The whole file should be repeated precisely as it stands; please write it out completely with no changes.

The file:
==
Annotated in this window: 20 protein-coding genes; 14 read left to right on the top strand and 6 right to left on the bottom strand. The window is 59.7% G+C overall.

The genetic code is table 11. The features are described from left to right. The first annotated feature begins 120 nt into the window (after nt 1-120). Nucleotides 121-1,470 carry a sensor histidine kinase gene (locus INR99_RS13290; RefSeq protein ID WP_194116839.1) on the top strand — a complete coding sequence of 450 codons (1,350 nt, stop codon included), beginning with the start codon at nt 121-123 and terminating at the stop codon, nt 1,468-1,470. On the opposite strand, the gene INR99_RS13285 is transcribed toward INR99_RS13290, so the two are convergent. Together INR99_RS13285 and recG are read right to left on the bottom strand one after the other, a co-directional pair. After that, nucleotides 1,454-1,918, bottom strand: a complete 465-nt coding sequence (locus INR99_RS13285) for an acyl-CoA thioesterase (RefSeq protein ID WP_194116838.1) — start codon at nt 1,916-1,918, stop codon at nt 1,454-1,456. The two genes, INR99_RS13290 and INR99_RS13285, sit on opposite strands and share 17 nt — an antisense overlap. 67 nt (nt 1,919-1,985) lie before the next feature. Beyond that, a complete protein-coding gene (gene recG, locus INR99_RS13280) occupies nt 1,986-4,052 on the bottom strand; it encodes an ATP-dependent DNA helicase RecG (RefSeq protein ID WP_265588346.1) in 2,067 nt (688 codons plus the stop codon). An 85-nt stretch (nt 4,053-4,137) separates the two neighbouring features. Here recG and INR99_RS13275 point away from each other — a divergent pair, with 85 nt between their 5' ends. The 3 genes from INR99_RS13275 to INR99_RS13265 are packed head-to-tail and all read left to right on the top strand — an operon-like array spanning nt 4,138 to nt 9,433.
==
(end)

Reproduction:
Annotated in this window: 20 protein-coding genes; 14 read left to right on the top strand and 6 right to left on the bottom strand. The window is 59.7% G+C overall.

The genetic code is table 11. The features are described from left to right. The first annotated feature begins 120 nt into the window (after nt 1-120). Nucleotides 121-1,470 carry a sensor histidine kinase gene (locus INR99_RS13290; RefSeq protein ID WP_194116839.1) on the top strand — a complete coding sequence of 450 codons (1,350 nt, stop codon included), beginning with the start codon at nt 121-123 and terminating at the stop codon, nt 1,468-1,470. On the opposite strand, the gene INR99_RS13285 is transcribed toward INR99_RS13290, so the two are convergent. Together INR99_RS13285 and recG are read right to left on the bottom strand one after the other, a co-directional pair. After that, nucleotides 1,454-1,918, bottom strand: a complete 465-nt coding sequence (locus INR99_RS13285) for an acyl-CoA thioesterase (RefSeq protein ID WP_194116838.1) — start codon at nt 1,916-1,918, stop codon at nt 1,454-1,456. The two genes, INR99_RS13290 and INR99_RS13285, sit on opposite strands and share 17 nt — an antisense overlap. 67 nt (nt 1,919-1,985) lie before the next feature. Beyond that, a complete protein-coding gene (gene recG, locus INR99_RS13280) occupies nt 1,986-4,052 on the bottom strand; it encodes an ATP-dependent DNA helicase RecG (RefSeq protein ID WP_265588346.1) in 2,067 nt (688 codons plus the stop codon). An 85-nt stretch (nt 4,053-4,137) separates the two neighbouring features. Here recG and INR99_RS13275 point away from each other — a divergent pair, with 85 nt between their 5' ends. The 3 genes from INR99_RS13275 to INR99_RS13265 are packed head-to-tail and all read left to right on the top strand — an operon-like array spanning nt 4,138 to nt 9,433.